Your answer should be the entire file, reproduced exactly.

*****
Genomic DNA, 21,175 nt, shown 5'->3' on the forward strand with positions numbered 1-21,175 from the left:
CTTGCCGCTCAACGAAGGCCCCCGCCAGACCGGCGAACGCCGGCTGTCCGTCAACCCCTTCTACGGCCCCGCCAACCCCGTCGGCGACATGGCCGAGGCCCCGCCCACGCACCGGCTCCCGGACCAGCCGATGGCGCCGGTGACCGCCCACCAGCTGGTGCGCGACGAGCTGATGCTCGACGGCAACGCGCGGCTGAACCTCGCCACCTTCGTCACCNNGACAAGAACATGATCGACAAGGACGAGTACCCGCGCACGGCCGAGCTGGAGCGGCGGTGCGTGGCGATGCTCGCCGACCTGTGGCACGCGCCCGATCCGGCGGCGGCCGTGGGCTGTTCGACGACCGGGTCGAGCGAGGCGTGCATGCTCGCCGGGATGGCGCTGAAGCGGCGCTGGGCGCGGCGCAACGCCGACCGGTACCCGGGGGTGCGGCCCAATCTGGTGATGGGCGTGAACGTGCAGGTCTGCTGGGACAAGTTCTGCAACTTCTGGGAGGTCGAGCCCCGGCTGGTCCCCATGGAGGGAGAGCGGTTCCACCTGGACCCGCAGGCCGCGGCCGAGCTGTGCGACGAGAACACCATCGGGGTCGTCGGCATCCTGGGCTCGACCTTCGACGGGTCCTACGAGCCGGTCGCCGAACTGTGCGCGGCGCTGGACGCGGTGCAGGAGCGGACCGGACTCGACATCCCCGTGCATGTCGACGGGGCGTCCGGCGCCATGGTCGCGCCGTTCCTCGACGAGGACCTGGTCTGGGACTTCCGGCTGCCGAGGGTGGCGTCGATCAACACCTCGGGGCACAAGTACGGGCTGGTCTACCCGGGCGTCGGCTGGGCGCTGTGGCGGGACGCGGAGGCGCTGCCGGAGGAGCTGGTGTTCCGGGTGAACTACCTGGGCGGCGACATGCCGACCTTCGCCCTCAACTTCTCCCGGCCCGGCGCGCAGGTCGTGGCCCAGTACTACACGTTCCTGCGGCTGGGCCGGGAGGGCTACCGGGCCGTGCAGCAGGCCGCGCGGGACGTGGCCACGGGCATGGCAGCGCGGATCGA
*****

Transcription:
Genomic DNA, 21,175 nt, shown 5'->3' on the forward strand with positions numbered 1-21,175 from the left:
CTTGCCGCTCAACGAAGGCCCCCGCCAGACCGGCGAACGCCGGCTGTCCGTCAACCCCTTCTACGGCCCCGCCAACCCCGTCGGCGACATGGCCGAGGCCCCGCCCACGCACCGGCTCCCGGACCAGCCGATGGCGCCGGTGACCGCCCACCAGCTGGTGCGCGACGAGCTGATGCTCGACGGCAACGCGCGGCTGAACCTCGCCACCTTCGTCACCNNGACAAGAACATGATCGACAAGGACGAGTACCCGCGCACGGCCGAGCTGGAGCGGCGGTGCGTGGCGATGCTCGCCGACCTGTGGCACGCGCCCGATCCGGCGGCGGCCGTGGGCTGTTCGACGACCGGGTCGAGCGAGGCGTGCATGCTCGCCGGGATGGCGCTGAAGCGGCGCTGGGCGCGGCGCAACGCCGACCGGTACCCGGGGGTGCGGCCCAATCTGGTGATGGGCGTGAACGTGCAGGTCTGCTGGGACAAGTTCTGCAACTTCTGGGAGGTCGAGCCCCGGCTGGTCCCCATGGAGGGAGAGCGGTTCCACCTGGACCCGCAGGCCGCGGCCGAGCTGTGCGACGAGAACACCATCGGGGTCGTCGGCATCCTGGGCTCGACCTTCGACGGGTCCTACGAGCCGGTCGCCGAACTGTGCGCGGCGCTGGACGCGGTGCAGGAGCGGACCGGACTCGACATCCCCGTGCATGTCGACGGGGCGTCCGGCGCCATGGTCGCGCCGTTCCTCGACGAGGACCTGGTCTGGGACTTCCGGCTGCCGAGGGTGGCGTCGATCAACACCTCGGGGCACAAGTACGGGCTGGTCTACCCGGGCGTCGGCTGGGCGCTGTGGCGGGACGCGGAGGCGCTGCCGGAGGAGCTGGTGTTCCGGGTGAACTACCTGGGCGGCGACATGCCGACCTTCGCCCTCAACTTCTCCCGGCCCGGCGCGCAGGTCGTGGCCCAGTACTACACGTTCCTGCGGCTGGGCCGGGAGGGCTACCGGGCCGTGCAGCAGGCCGCGCGGGACGTGGCCACGGGCATGGCAGCGCGGATCGA